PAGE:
Regarding the subject of master distributors…
In this industry, a lot of startups try to seed their businesses with people known as “master distributors.” These are the professional networkers that command a large following and can deliver anywhere between 500 to 30,000 people depending on their scope of influence. These master distributors offer a lot of value because they help young companies capitalize their businesses with excitement, momentum and, more importantly, people. While Company Z might have the best product in the world, they’ll fade into obscurity if they’re never able to attract a committed group of people.
Show me the money
Master distributors are provided a financial incentive to join a business via some sort of financial incentive, which is always in addition to their payout via the compensation plan. These incentives range from small percentages on gross revenue, receiving pre-existing volume in a position, cash signing bonuses, bridge loans, being flagged at higher ranks, etc.
The master distributor subject is also very controversial. Some companies are choosing to stay away from these arrangements because they’re afraid that when they hire “mercenaries” (a term used by a client, not me), the leaders would be more loyal to the money instead of the company. Master distributors also have the reputation of being “opportunity jumpers” where they stick with a company for a couple of years, recruit a brand new base of followers, and transition them over to the next company. This one particular client of mine had an interesting perspective. He said, “If they can be bought in, they can be bought out.” Interesting take and I respect it.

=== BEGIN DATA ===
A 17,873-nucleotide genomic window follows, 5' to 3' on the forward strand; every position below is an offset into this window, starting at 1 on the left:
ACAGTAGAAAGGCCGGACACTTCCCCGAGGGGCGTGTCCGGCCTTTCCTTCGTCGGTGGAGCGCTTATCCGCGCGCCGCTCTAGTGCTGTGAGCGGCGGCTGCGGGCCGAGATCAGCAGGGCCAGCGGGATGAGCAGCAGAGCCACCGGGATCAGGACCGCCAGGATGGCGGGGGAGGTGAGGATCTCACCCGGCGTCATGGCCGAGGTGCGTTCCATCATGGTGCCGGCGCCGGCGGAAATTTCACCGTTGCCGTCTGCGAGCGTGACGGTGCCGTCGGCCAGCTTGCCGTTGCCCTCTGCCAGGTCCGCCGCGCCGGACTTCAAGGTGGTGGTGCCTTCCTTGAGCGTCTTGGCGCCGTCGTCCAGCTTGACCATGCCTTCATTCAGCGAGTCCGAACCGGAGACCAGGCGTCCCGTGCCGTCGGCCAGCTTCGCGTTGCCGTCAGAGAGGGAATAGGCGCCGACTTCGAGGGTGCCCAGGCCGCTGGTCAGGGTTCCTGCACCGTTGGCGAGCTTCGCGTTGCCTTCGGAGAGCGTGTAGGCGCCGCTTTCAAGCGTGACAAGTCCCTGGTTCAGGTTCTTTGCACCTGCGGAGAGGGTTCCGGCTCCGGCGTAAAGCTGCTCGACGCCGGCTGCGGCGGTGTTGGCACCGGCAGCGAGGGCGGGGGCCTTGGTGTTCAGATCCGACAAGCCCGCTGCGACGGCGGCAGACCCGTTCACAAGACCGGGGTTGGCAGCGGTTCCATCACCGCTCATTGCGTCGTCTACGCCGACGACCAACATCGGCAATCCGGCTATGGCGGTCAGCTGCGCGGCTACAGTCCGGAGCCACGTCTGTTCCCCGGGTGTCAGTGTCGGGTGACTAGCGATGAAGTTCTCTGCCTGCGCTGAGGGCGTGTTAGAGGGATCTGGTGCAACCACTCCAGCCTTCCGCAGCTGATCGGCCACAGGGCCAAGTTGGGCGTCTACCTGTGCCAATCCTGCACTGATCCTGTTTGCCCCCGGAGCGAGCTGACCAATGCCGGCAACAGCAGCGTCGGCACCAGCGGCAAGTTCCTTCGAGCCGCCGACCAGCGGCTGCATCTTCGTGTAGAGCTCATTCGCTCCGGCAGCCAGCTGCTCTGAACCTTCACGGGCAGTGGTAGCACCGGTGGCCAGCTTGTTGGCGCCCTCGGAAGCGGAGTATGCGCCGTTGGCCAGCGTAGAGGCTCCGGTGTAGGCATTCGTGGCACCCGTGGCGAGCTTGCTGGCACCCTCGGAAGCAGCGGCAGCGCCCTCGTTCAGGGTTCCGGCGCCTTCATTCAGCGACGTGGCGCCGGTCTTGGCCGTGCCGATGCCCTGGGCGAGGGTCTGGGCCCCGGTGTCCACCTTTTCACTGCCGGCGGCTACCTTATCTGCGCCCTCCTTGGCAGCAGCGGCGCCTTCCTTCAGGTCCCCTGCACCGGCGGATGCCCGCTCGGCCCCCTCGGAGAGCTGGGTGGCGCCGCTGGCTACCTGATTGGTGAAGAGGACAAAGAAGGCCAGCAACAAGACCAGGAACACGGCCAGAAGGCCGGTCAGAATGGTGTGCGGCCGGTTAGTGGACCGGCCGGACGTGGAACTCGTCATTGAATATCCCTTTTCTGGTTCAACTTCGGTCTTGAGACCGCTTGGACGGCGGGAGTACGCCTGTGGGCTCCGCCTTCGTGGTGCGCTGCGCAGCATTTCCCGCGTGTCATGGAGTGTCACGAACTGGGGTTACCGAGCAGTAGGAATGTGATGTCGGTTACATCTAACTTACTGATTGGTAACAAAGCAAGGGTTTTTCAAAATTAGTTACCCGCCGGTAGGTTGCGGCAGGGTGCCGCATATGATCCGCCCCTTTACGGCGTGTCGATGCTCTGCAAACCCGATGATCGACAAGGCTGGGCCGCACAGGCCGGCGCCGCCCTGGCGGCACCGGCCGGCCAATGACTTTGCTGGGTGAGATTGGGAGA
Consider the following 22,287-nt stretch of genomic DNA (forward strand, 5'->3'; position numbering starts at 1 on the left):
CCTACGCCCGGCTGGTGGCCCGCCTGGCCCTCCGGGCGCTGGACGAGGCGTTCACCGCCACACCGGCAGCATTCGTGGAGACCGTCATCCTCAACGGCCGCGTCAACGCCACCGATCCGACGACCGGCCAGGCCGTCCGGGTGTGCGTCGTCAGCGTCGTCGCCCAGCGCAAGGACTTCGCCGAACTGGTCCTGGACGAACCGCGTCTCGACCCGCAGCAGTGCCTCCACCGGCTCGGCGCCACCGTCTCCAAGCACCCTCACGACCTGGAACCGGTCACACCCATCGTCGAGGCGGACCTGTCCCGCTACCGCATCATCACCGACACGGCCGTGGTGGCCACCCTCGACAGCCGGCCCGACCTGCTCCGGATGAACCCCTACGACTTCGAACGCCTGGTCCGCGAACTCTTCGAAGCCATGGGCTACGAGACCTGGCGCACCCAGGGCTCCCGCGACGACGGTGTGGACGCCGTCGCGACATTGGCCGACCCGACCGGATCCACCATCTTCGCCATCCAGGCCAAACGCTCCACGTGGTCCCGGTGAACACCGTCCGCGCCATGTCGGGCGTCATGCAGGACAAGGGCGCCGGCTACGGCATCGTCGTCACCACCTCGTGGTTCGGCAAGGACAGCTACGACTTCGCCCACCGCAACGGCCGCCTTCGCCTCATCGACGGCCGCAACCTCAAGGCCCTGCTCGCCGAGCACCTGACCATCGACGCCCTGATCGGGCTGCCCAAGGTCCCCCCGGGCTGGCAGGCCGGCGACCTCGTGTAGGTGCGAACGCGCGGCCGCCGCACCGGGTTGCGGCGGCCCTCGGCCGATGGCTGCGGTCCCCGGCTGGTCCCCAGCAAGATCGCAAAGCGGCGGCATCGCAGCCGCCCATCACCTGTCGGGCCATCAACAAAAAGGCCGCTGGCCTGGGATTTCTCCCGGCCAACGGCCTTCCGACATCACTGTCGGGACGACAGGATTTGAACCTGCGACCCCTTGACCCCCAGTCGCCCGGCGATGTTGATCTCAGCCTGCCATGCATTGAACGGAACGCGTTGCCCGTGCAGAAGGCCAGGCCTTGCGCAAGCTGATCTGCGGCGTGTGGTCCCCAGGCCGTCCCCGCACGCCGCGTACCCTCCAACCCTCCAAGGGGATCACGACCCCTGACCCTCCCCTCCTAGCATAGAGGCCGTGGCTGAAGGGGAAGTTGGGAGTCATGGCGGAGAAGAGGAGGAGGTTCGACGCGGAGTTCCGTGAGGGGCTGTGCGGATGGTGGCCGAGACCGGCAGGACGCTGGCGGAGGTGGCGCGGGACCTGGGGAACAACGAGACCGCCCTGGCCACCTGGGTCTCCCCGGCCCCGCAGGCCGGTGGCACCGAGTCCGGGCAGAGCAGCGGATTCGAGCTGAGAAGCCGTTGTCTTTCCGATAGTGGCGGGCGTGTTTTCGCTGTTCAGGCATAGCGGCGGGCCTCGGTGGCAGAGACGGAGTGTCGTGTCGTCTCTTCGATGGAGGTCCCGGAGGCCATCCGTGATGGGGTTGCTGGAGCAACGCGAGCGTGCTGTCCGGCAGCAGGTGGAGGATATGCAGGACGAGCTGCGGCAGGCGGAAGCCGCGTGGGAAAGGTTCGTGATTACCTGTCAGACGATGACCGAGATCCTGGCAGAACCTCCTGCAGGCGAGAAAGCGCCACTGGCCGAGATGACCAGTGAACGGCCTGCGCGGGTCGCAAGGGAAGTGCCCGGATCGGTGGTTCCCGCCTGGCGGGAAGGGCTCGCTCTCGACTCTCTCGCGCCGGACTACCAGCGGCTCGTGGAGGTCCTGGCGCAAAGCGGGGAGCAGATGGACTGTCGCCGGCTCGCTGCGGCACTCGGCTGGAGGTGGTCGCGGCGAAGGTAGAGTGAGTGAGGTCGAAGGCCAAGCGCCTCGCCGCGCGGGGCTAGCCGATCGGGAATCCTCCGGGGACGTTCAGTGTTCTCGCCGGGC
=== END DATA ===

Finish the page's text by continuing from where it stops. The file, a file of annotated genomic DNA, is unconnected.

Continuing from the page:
In my view, there’s nothing wrong with master distributors leveraging their talent for a fee. In fact, I’ve done this type of agreement for multiple clients. If the master distributor commands an audience, it’s clearly worth something for a fledgling business. The problem arises when these “special deals” go undisclosed. As a mentor once said, “If you do something, assume it’ll be written in the sky.” There’s no secrets in this industry and when there’s a special deal, usually people catch wind of it. We’re not in the 80s anymore.
Disclosure is important because when the master distributor is promoting the viability of the opportunity, the prospective members are not eligible for the same opportunity; thus, it might be perceived as misleading. Recently, the FTC has required that paid endorsers disclose the fact that they’re paid by their sponsors. As an example, Michael Jordan says, “Gatorade is awesome!” If he was paid by Gatorade, he would now be required to disclose his affiliation with Gatorade. The rationale is simple: consumers should know that the testimonial might have been influenced by money. The same rule should apply with master distributor arrangements.
If you’re looking for specific guidance on how to properly disclose this arrangement, I’ve written extensively on the subject of disclosure requirements here.